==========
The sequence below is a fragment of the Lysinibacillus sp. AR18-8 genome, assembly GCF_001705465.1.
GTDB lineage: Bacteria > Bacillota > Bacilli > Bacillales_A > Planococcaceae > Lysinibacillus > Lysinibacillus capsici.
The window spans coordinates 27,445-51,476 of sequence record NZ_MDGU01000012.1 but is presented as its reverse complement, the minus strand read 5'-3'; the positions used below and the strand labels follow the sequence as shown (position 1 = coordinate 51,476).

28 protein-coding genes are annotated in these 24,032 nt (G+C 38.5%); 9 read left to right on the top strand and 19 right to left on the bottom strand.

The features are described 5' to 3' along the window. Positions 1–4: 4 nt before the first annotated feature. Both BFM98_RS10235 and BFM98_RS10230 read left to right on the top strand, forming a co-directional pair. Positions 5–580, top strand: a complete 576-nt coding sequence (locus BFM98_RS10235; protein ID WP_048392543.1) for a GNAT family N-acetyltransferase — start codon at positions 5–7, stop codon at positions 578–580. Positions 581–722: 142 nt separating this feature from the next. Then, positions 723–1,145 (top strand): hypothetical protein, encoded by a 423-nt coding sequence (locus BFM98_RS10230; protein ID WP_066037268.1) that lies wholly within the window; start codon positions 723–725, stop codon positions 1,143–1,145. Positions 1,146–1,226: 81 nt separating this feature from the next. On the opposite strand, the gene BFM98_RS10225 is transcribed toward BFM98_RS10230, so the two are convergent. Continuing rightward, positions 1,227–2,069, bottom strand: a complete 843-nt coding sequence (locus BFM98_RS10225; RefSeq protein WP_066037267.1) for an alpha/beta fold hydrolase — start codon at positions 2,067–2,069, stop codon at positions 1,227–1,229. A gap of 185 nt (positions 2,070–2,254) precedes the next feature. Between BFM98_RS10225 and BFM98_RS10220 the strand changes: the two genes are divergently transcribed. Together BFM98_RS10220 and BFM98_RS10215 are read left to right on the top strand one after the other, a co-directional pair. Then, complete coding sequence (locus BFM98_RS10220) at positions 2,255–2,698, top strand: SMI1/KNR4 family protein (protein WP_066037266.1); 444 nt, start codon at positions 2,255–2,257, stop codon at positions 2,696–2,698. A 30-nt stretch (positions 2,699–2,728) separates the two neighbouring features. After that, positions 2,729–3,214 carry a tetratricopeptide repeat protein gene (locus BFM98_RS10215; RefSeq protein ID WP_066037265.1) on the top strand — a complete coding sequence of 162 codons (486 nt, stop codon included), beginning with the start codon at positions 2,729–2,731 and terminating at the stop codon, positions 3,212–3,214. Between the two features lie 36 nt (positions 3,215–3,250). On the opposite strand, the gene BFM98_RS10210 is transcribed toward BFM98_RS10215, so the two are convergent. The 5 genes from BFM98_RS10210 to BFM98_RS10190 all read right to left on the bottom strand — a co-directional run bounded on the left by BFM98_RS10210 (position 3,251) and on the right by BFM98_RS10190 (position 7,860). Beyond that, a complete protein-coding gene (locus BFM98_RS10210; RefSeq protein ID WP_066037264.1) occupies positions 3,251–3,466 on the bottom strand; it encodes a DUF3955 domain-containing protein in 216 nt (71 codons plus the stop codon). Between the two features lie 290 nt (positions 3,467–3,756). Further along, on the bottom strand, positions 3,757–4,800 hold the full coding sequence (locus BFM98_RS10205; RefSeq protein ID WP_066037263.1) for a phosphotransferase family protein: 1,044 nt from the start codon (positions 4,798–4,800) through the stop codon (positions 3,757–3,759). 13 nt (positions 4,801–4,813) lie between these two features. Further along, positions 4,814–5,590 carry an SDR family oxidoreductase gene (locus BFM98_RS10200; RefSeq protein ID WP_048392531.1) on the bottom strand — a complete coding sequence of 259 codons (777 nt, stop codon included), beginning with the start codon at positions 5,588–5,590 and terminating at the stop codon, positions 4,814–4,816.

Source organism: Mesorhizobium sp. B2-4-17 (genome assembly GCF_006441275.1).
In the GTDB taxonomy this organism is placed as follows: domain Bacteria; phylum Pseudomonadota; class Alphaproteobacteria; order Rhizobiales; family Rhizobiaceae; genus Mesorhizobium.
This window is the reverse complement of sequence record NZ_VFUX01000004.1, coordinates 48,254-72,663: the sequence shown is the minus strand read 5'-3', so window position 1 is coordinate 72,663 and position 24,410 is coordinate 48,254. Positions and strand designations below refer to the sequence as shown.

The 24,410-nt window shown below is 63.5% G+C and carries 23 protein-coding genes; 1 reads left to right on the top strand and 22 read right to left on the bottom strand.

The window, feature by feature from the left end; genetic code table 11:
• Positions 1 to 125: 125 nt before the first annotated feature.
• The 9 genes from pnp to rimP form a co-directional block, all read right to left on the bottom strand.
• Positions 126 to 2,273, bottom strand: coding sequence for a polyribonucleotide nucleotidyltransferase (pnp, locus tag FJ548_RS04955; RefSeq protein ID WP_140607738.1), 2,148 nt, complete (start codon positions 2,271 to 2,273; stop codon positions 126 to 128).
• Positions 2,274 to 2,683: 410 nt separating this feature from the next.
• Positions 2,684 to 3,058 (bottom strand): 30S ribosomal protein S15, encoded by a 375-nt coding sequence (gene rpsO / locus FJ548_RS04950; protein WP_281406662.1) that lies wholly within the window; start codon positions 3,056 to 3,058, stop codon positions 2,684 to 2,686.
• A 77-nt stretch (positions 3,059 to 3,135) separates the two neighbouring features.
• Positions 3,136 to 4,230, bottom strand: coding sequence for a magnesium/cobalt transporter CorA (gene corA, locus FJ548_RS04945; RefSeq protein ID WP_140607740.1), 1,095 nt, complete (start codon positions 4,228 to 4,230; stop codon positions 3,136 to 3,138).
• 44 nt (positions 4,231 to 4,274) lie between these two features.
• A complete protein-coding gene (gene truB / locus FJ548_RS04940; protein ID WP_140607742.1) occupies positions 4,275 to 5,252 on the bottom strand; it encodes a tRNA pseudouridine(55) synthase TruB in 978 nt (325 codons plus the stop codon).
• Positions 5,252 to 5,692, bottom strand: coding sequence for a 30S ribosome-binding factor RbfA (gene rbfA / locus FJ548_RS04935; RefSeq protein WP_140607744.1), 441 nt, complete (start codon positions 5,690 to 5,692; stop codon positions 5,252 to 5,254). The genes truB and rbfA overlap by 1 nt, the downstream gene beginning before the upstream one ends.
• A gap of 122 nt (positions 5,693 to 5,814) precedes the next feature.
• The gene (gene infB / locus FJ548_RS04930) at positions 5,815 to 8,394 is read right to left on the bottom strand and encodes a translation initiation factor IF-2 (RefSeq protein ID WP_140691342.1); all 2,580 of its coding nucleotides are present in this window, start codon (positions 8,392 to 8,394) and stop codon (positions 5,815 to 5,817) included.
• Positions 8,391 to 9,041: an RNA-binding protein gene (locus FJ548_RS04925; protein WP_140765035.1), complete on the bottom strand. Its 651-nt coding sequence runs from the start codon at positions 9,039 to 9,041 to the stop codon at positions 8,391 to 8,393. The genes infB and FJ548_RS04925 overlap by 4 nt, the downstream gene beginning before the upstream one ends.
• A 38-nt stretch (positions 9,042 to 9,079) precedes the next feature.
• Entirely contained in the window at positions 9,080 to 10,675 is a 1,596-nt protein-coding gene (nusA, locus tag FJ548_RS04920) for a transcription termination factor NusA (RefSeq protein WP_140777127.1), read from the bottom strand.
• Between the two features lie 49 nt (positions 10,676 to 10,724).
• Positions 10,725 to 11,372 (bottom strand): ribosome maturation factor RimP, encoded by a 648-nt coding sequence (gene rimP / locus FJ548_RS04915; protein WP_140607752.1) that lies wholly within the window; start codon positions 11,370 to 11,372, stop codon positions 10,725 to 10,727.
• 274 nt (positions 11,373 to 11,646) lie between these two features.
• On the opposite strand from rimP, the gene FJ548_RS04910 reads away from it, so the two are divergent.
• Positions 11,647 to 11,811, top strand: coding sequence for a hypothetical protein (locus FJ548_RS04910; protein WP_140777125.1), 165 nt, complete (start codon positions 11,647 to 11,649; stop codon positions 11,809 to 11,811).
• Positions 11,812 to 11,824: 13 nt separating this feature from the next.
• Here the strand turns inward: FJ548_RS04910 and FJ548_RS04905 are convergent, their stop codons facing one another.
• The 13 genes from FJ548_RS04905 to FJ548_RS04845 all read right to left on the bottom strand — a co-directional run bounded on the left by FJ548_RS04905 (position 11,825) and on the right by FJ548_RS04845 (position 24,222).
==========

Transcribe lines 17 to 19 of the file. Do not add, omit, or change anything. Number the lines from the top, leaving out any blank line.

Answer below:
• Positions 3,136 to 4,230, bottom strand: coding sequence for a magnesium/cobalt transporter CorA (gene corA, locus FJ548_RS04945; RefSeq protein ID WP_140607740.1), 1,095 nt, complete (start codon positions 4,228 to 4,230; stop codon positions 3,136 to 3,138).
• 44 nt (positions 4,231 to 4,274) lie between these two features.
• A complete protein-coding gene (gene truB / locus FJ548_RS04940; protein ID WP_140607742.1) occupies positions 4,275 to 5,252 on the bottom strand; it encodes a tRNA pseudouridine(55) synthase TruB in 978 nt (325 codons plus the stop codon).